Investor’s Almanac Field Notes

Similar to a farming almanac, our Investor’s Almanac is a publication containing a guide to patterns, tendencies, and seasonal observations important to growing. The goal of farming is not merely to grow crops, but to sustain living things — investing shares the same goal.

World Cup and World CPI Are Heating Up, Risking Mistakes by Key Players

Just as the World Cup has been heating up, increasing the risk of player mistakes, the world consumer price index (CPI) has also been heating up, complicating the task for policymakers at the world’s central banks and increasing the risk of mistakes that could have market implications.

Behind the Curve?

Despite the Fed labeling the recent inflation increase as “noise,” longer-term bond yields rose, inflation expectations increased, and the yield curve steepened — all signs of the bond market pricing in inflation risks. As the low inflation pillar of year-to-date bond strength fades, it may be one more reason to be cautious in the bond market.

USA $17.1 Trillion | GER $3.8 Trillion

The U.S. economy is poised to outperform Germany in the years ahead thanks to better demographics, better productivity, and a more focused central bank. Today the U.S. economy is in far better shape than the German economy. Advantage U.S.A.

Bank Loan Bashing

We believe bank loans could be one of the more attractive fixed income asset classes based on our economic and market outlook for the second half of 2014 and believe recent negative headlines are misplaced. A still low interest rate environment, a growing economy, and strong demand for floating rate debt have all fueled growth in the bank loan market.

Emerging Opportunity

Emerging market stocks have now pulled ahead of the performance of the S&P 500 Index for 2014, which may finally mark the beginning of the turn for EM relative performance.

FOMC: Need to Know

We continue to expect the Fed to trim QE by $10 billion per month this year and to remain on pace to exit QE by the end of 2014. Our view remains that the current center of gravity at the FOMC will likely err on the side of keeping rates lower for longer. Markets should expect that the Fed will be content with keeping its fed funds rate target near zero until key labor market indicators make significant progress toward “normal.”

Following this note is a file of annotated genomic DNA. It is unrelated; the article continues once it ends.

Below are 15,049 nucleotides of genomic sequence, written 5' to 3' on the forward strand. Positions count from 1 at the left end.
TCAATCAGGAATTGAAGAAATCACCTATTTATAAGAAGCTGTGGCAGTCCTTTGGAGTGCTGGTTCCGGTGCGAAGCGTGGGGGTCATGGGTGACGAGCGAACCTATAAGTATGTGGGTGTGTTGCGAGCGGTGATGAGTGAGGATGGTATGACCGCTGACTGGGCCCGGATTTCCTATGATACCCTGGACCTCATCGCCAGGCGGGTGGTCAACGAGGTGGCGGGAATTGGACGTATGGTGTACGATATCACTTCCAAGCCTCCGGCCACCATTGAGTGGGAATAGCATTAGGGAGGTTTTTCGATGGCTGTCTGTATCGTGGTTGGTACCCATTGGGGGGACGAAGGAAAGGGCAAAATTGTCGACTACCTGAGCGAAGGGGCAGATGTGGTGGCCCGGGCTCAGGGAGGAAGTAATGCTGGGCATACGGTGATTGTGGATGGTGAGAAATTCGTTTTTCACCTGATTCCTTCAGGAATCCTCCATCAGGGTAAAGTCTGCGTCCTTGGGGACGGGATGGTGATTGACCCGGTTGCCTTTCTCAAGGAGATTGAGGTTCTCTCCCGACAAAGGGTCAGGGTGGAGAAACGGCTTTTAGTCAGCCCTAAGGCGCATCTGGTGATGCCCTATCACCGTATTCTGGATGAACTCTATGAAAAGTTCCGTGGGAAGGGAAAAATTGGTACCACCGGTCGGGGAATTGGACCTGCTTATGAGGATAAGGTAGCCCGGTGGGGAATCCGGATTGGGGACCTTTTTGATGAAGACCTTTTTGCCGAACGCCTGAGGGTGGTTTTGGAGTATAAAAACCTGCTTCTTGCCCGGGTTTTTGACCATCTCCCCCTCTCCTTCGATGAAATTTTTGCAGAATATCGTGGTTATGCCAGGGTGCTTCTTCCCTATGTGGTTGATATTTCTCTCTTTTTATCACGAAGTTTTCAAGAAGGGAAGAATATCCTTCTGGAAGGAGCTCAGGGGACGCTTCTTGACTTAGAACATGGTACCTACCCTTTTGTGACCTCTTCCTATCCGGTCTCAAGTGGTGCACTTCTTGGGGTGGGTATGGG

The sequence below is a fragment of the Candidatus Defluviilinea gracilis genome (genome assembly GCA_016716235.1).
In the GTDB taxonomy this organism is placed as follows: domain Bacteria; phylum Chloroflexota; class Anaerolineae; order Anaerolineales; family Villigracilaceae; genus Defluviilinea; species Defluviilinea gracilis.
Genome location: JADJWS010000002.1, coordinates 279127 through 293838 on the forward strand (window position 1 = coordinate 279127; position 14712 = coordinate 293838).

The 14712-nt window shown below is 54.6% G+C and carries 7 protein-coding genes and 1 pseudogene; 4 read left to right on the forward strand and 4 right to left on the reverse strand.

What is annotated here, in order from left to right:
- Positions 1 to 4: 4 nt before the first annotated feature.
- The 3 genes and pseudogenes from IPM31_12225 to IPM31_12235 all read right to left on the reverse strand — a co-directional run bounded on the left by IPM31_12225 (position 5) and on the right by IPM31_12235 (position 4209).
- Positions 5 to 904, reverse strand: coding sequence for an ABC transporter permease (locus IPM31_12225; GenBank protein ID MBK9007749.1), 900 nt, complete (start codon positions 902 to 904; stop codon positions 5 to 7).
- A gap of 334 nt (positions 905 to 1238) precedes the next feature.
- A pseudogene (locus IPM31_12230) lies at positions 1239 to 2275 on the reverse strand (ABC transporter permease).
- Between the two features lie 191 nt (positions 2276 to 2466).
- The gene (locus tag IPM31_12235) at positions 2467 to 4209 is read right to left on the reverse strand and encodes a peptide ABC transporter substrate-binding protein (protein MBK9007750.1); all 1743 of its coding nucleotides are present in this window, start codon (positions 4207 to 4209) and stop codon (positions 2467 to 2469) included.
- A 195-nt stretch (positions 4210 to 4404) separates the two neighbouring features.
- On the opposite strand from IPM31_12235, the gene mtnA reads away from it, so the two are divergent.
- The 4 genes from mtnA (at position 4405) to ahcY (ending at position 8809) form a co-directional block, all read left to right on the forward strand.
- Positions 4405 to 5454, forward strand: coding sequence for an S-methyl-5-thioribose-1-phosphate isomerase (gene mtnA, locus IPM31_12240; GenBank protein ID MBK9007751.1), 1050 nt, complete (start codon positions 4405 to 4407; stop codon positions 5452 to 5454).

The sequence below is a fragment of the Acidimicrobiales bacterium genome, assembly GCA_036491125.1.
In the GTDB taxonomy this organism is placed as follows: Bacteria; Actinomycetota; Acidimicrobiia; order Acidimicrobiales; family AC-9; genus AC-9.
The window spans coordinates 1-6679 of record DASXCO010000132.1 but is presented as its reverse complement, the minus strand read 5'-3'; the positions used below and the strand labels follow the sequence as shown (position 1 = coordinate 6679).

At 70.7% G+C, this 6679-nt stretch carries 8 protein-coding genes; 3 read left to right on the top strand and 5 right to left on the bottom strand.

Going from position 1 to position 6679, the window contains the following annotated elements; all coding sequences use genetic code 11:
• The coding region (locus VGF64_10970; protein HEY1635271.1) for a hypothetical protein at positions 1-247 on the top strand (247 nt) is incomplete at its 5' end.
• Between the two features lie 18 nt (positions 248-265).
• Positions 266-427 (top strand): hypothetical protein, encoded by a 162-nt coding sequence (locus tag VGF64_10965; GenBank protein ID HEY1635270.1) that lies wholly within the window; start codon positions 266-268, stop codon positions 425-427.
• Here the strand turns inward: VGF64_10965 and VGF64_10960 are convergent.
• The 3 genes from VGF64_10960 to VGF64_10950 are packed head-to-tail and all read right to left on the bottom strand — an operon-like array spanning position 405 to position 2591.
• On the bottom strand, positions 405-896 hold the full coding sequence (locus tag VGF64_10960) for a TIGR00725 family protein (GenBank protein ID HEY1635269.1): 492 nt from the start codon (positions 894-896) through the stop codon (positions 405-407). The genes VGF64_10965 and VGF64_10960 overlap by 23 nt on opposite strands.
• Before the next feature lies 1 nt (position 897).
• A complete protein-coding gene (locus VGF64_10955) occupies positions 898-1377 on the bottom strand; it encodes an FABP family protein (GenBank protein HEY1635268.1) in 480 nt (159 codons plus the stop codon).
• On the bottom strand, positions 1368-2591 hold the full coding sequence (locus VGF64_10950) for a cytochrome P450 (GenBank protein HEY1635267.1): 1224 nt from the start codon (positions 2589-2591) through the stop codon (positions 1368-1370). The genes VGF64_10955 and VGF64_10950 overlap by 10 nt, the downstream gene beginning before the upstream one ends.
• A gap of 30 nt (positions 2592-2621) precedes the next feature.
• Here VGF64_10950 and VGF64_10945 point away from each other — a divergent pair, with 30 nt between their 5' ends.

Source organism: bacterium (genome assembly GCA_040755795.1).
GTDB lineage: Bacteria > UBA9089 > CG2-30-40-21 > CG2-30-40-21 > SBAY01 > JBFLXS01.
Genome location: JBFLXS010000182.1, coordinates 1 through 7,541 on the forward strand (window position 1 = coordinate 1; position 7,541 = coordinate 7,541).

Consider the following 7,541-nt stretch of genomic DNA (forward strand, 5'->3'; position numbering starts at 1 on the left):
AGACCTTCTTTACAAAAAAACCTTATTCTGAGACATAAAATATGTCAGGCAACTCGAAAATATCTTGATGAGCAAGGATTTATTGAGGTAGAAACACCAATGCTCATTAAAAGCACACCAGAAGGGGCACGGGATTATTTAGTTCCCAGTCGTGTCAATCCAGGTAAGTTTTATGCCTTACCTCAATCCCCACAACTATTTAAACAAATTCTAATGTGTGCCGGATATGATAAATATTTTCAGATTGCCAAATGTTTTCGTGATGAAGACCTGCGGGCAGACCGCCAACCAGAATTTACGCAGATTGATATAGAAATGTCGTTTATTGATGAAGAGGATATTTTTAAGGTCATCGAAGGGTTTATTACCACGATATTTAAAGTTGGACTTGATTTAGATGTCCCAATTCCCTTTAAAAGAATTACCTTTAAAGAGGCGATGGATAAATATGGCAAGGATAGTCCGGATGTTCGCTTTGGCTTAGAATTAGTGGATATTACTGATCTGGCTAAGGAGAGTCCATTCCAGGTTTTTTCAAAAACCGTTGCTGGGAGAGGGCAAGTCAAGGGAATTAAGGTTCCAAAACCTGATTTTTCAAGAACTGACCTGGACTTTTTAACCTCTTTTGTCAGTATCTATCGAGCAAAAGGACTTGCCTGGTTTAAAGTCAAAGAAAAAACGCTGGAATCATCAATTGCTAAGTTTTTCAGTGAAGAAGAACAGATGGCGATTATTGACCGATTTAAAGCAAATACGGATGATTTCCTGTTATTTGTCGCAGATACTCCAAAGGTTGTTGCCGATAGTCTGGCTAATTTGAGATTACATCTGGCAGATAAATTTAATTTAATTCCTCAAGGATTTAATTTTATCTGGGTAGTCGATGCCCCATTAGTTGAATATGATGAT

Central Bank World Cup

Strong economic data has weighed on bonds to start June but favorable yield differentials between Treasuries and European government bonds have helped limit the domestic bond weakness. Divergent central bank policies may still mean bonds yield to growth.

Who Are the Buyers and Sellers?

At the heart of it, all markets come down to buyers and sellers. Taking a look at who is buying and who is selling can tell us something about the durability of the market’s performance and what may lie ahead.

Modest-to-Moderate Economic Growth Continues

The latest edition of the Fed’s Beige Book indicates that the negative headwinds that have held the U.S. economy back over the past five years may be declining. The rebound in our Beige Book Barometer is consistent with the Fed’s view that the contraction in economic activity was mostly weather related. We continue to expect...

Irrepressible Bonds

Investor positioning and changed Federal Reserve expectations had a particularly beneficial impact on robust bond market performance in May. Unbalanced investor positioning may have run its course, and investor expectations about the Fed may be as good as it gets.

No Debate: Stock and Bond Markets Agree

No debate here: Over the past five years, modest declines in bond yields in the range of 0 – 50 basis points occurred along with modest gains of 0 – 10% for stocks.

Better Gauges of Global Growth Ahead

As markets brace for this week, we continue to expect that the U.S. and global economies may accelerate in 2014 relative to 2013’s growth rate. We continue to expect that the FOMC will taper QE by $10 billion per meeting, exit the program by the end of 2014, and begin to raise interest rates in late 2015. Our view remains that...

Oil, Oil Everywhere

Why — if the United States is producing more oil and consuming less than it was a decade ago — is the price of oil going up, and what does it mean for investors?

Capital Spending Check-up

We do not think the economic weakness in Q1 is the start of another recession, and, indeed, we continue to expect real GDP will expand 3.0% in all of 2014. We believe the conditions are in place for a pickup in business spending, and we expect the pace of business capital spending to accelerate over the next several years.

Municipals Bloom Amid Drought

Limited new issuance and Treasury market strength have powered municipal bonds to their best start since 2009. In conjunction with lower yields and higher valuations, near-term caution may be warranted as the first signs of selling pressure emerge and a challenging seasonal period looms. Absent a new bout of economic weakness, we see additional municipal price gains as limited.


We do not think the first quarter GDP report will be a harbinger of a recession in the near future. We continue to believe the U.S. economy will accelerate in 2014 (relative to 2013), and that GDP will increase 3.0% for the year. The LEI indicates that the risk of recession in the next 12 months is negligible at 4%, but not zero.